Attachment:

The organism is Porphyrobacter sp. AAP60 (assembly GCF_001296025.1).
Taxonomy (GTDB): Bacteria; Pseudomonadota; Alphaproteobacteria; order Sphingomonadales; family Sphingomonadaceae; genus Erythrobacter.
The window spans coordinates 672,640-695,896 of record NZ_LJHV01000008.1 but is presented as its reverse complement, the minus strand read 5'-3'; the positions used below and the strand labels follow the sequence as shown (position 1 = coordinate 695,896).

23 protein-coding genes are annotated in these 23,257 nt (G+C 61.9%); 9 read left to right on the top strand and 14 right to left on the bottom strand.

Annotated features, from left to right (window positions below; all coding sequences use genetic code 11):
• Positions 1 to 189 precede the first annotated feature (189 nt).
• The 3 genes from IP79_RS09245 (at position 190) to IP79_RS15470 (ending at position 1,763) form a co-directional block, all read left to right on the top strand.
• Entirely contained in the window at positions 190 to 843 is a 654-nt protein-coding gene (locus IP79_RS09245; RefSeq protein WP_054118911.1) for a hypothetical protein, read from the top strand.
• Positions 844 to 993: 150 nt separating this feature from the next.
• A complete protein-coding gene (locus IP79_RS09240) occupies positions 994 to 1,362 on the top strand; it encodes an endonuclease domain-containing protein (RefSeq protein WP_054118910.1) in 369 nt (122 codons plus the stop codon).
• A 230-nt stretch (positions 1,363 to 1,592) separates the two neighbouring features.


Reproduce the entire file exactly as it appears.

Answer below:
The organism is Porphyrobacter sp. AAP60 (assembly GCF_001296025.1).
Taxonomy (GTDB): Bacteria; Pseudomonadota; Alphaproteobacteria; order Sphingomonadales; family Sphingomonadaceae; genus Erythrobacter.
The window spans coordinates 672,640-695,896 of record NZ_LJHV01000008.1 but is presented as its reverse complement, the minus strand read 5'-3'; the positions used below and the strand labels follow the sequence as shown (position 1 = coordinate 695,896).

23 protein-coding genes are annotated in these 23,257 nt (G+C 61.9%); 9 read left to right on the top strand and 14 right to left on the bottom strand.

Annotated features, from left to right (window positions below; all coding sequences use genetic code 11):
• Positions 1 to 189 precede the first annotated feature (189 nt).
• The 3 genes from IP79_RS09245 (at position 190) to IP79_RS15470 (ending at position 1,763) form a co-directional block, all read left to right on the top strand.
• Entirely contained in the window at positions 190 to 843 is a 654-nt protein-coding gene (locus IP79_RS09245; RefSeq protein WP_054118911.1) for a hypothetical protein, read from the top strand.
• Positions 844 to 993: 150 nt separating this feature from the next.
• A complete protein-coding gene (locus IP79_RS09240) occupies positions 994 to 1,362 on the top strand; it encodes an endonuclease domain-containing protein (RefSeq protein WP_054118910.1) in 369 nt (122 codons plus the stop codon).
• A 230-nt stretch (positions 1,363 to 1,592) separates the two neighbouring features.